Another emerging attempted purge of someone labelled a “RINO” for not towing the conservative line? Revenge because a GOPer dared to say something nice about President Barack Obama? It certainly sounds that way – and this very pointed, clearly intentional, most assuredly let’s-send-’em-a-message snub of New Jersey Gov. Chris Christie also suggests what could be in store if former Florida Gov. Jeb Bush decides to run and doesn’t embrace the conservative agenda 100 percent or shows signs he’d be willing to reach across the aisle and not be on the partisan warpath 24/7. First Read:
Just months after their losses in the 2012 election, Republicans and conservatives are setting a vibrant — and crowded — stage at next month’s closely watched political cattle call.
The three-day gathering of the Conservative Political Action Committee, which begins March 14th just outside Washington, is expected to feature more than two dozen high-profile Republicans, including former Gov. Mitt Romney.
At least eight potential presidential contenders will be speaking at CPAC: Gov. Bobby Jindal of Louisiana, Sen. Marco Rubio of Florida, Sen. Rand Paul of Kentucky, Rep. Paul Ryan of Wisconsin, former Florida Gov. Jeb Bush, Gov. Scott Walker of Wisconsin, former Texas Gov. Rick Perry, and Sen. Rick Santorum of Pennsylvania.
There will also be five former presidential candidates attending: Romney, Perry, Santorum, former Speaker of the House Newt Gingrich of Georgia, and former Republican Vice Presidential nominee Sarah Palin of Alaska.
It will be Romney’s first public speech since his loss last November. He said in a statement that he looks “forward to saying thank you to the many friends and supporters who were instrumental in helping” his campaign.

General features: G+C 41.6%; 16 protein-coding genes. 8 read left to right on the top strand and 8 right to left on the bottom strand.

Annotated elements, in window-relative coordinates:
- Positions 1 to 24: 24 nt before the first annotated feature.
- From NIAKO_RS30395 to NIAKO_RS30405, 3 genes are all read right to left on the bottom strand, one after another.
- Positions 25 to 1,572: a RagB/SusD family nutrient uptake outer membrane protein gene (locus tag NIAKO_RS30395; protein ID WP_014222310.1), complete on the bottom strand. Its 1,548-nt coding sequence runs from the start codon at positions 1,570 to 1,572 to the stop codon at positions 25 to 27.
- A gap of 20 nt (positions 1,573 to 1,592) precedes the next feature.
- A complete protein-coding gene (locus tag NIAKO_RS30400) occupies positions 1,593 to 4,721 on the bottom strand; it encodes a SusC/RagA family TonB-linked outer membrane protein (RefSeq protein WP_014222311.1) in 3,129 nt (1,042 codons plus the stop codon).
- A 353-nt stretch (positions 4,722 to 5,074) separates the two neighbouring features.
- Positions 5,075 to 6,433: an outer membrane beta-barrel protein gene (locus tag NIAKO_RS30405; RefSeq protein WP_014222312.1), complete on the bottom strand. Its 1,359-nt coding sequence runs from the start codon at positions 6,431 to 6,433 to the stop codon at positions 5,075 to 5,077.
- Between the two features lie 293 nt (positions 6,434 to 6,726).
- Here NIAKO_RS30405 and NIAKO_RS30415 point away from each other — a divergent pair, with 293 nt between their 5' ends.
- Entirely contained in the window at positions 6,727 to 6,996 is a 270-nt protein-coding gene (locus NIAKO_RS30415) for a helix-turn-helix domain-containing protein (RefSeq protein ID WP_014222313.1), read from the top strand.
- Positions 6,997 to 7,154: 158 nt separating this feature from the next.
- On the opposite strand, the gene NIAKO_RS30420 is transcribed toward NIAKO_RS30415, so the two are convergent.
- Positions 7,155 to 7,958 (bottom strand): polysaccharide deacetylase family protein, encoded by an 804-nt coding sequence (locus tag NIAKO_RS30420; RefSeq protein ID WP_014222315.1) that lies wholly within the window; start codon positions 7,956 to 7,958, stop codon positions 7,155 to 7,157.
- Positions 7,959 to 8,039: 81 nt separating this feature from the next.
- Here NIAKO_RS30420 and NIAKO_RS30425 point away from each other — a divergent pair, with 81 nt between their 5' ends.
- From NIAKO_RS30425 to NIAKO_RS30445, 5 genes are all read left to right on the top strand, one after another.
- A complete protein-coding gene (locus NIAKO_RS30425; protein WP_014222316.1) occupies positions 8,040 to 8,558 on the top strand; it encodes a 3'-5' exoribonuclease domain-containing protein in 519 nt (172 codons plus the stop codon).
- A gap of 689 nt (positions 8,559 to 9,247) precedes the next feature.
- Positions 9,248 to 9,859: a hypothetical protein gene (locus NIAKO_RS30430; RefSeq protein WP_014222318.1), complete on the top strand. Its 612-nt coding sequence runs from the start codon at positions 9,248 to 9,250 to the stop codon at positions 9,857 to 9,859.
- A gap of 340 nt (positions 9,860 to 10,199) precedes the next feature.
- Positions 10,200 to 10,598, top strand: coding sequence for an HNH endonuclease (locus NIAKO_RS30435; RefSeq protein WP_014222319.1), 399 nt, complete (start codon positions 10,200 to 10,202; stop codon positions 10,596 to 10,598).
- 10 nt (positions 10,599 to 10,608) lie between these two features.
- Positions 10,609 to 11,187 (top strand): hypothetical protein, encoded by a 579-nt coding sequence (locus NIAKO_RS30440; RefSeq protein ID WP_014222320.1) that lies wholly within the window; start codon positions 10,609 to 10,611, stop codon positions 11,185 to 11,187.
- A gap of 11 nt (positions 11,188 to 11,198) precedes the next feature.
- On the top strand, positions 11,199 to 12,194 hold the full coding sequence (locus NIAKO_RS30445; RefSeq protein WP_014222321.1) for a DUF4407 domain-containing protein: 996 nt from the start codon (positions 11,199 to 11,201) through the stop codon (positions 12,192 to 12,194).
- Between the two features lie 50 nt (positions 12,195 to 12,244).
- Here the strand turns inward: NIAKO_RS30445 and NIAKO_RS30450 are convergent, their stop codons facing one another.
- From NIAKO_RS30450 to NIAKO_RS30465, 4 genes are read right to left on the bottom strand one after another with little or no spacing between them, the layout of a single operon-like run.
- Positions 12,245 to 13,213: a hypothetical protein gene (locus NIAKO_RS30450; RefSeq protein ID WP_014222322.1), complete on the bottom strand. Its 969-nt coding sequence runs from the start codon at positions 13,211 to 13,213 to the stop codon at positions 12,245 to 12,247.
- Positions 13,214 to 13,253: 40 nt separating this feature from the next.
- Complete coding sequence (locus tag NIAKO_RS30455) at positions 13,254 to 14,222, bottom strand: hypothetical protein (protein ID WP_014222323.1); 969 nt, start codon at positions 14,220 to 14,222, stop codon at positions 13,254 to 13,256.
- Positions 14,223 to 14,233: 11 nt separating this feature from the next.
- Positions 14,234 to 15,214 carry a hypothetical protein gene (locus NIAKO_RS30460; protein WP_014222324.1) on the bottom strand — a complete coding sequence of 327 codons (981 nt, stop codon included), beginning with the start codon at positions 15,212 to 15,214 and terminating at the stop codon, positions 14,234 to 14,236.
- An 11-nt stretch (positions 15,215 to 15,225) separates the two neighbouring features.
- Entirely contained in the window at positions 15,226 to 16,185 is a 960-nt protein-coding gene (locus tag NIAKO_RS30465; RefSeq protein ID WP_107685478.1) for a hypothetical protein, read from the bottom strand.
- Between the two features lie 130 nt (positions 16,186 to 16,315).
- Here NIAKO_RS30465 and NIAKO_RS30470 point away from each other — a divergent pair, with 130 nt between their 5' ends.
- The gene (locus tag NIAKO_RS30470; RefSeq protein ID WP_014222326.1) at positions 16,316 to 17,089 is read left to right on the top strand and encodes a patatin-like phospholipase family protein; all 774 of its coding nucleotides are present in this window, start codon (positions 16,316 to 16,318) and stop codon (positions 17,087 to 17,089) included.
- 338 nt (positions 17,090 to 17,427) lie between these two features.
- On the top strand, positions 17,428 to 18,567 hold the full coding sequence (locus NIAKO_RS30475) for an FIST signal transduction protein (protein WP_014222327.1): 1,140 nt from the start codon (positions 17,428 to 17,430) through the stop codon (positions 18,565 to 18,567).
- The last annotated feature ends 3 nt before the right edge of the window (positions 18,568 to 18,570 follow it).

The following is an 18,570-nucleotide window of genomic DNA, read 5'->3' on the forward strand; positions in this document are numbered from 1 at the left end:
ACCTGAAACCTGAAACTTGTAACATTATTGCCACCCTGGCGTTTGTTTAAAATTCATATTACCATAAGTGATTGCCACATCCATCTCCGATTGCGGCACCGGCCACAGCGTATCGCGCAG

One potential 2016 hopeful who won’t be there, however — New Jersey Gov. Chris Christie. Despite being the keynote speaker at the Republican National Convention and having a sky-high approval rating in the Garden State, CPAC officials told First Read Christie was not invited.
Christie rankled some on the right with his public support for President Obama’s handling of Hurricane Sandy in the weeks leading up to the 2012 election.
Wasn’t there supposed to be some kind of “rebranding” going on?
Sounds like the same, old 2012 brand to me. He who doesn’t display partisan hate, can’t get into the gate.
CNN also takes note and adds:
Many Republicans voiced anger at Christie for praising President Barack Obama’s response to Superstorm Sandy, which swept through his state days before last November’s election. Later, Christie publically blasted Republican lawmakers for stalling passage of emergency funds for Sandy victims.
The outspoken governor defended himself against charges he helped swing the election to Obama, however, saying on CNN that “When the president does things that deserve praise, I will give him praise. And when the president does things that deserve scorn, I’ll give him scorn.”
“I am not going to play politics with this issue, this is so much bigger than an election,” Christie continued. “When someone asks me an honest question, I give an honest answer: ‘How’s the president been to deal with?’ He’s been outstanding to deal with on this.”
And, indeed, Christie is getting a reputation as someone who is charting a — get ready, here it comes…that dirty word — moderate course. New Jersey’s Daily Record: